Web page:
There are essential elements prominent throughout the narrative: dignity, courtesy and respect, which form part of the culture of the Botswana people and is revealed in the story through their everyday behaviour. The tone of the novel is rather humoristic, cheerful and optimistic in the most simplistic way due to the author’s fluent writing as well as his sympathetic portrayal of all his characters, showing, like Mma Ramotswe, his fondness for Botswana and its kind warm-hearted people.

Author:
• Friday, March 20th, 2020

Javier Sierra was born in 1971 in Teruel, Aragon, Spain. Since his childhood, Sierra was interested in the world of communications. After his school education, he studied journalism at the Complutense University of Madrid and worked for the radio, television and the press. His first book was published in 1995.

He has written fiction and non-fiction books. The Master Of The Prado, his sixth, was published in Spanish in 2013 and English in 2015. Sierra became an acclaimed writer, his books have been published in several countries and he has won awards for some of his work. He currently lives in Madrid with his wife and two children.

The story of The Master Of The Prado starts in 1990 in Madrid with Javier Sierra standing in the Gallery “A” of the famous Prado Museum in the capital, admiring the painting of the Renaissance artist, Raphael, the Holy family, known as The Pearl. An enigmatic, tastefully dressed gentleman appears at Sierra’s side and introduces himself as Dr Luis Fovel. Noticing Sierra’s state of surprise, Fovel quotes the ancient Eastern proverb, “when the student is ready, the teacher appears”, which sums up succinctly the subject of the story.

Javier Sierra, a provincial nineteen-year-old journalism student and part-time worker at Scientific Discovery, a monthly magazine, is initiated by his mentor, Luis Fovel, who takes him for a journey of five unexpected encounters in the Museum’s galleries. Both of them will marvel at the various masterpieces painted by Raphael, Leonardo da Vinci, Boticelli, Titian, Brueghel, El Greco and other famous European painters. Fovel tries to stimulate Sierra’s intellect by encouraging him to decipher the astonishing secret messages hidden in these various works of art.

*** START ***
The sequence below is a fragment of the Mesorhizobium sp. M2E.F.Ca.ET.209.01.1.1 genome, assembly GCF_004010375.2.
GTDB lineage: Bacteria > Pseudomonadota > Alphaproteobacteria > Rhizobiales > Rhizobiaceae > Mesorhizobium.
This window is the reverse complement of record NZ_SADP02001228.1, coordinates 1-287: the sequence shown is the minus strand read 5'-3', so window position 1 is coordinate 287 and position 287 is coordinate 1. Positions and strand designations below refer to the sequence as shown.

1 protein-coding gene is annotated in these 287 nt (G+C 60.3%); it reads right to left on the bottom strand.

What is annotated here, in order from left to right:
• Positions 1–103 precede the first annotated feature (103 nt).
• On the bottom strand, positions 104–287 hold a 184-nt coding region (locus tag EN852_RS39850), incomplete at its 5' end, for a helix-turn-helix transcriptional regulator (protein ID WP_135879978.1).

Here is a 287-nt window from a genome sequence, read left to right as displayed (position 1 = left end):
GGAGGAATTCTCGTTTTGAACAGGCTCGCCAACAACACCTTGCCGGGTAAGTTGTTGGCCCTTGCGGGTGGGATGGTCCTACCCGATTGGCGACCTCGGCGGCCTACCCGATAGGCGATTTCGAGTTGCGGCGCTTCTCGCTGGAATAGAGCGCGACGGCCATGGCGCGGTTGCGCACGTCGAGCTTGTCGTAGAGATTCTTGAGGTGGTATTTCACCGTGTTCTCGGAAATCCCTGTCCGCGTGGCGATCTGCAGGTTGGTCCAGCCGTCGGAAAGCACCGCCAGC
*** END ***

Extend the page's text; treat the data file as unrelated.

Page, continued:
When Sierra fails at his task, Fovel enlightens him by disclosing incredible esoteric information and points out various details which would be impossible to detect by the average person – alluding to the ambiguous codes purposely included by the artist in his painting. Fovel’s explanations and analysis of the clandestine religious sects, supernatural beliefs, heresies, schemes and zealotries of remote times are all based on his own historical knowledge.

All these intriguing revelations described by Fovel, give Sierra food for thought as well as transport him to olden times. It certainly makes him look at the ancient paintings through different eyes. The story is written by the author like an autobiographical fiction.

Sierra takes upon himself the task of untangling reality from fantasy by following his fact-finding pursuit. Nevertheless, in his impetuous endeavour, he goes against his girlfriend Marina’s warning and better judgement, putting both of them in danger.

The Master Of The Prado has a gripping plot. It is elaborately described and richly footnoted like a textbook. The novel has beautifully coloured illustrations, fitting for a museum guide book of some of the famous paintings mentioned by the author and which are placed comfortably in the right spot for the reader to examine while reading about them.

It is a book for art historians as well as lovers of classical paintings of the great masters of the Renaissance period. The notes, index and list of The Prado owned paintings mentioned at the end of the book will be useful for art enthusiasts who might like to pursue their research on the subject further.

In one of his interviews, Javier Sierra says about his book: (It is) “A sort of fictionalized biography. I wrote it from a very real experience of encountering an old and wise man in the Prado Museum in the early 90’s. We had a very revealing conversation and from my memories of it, I developed a character which is a sort of ‘spirit guide’ of the Museum, who knows all about the ‘biographies’ of the paintings (…) Regarding Marina, she is a real person, but I have never met her again since the time of the plot line. She just vanished from my life”.Sierra went on by saying: “I have always been interested in the ‘other side’ of reality”. Those words reveal it all.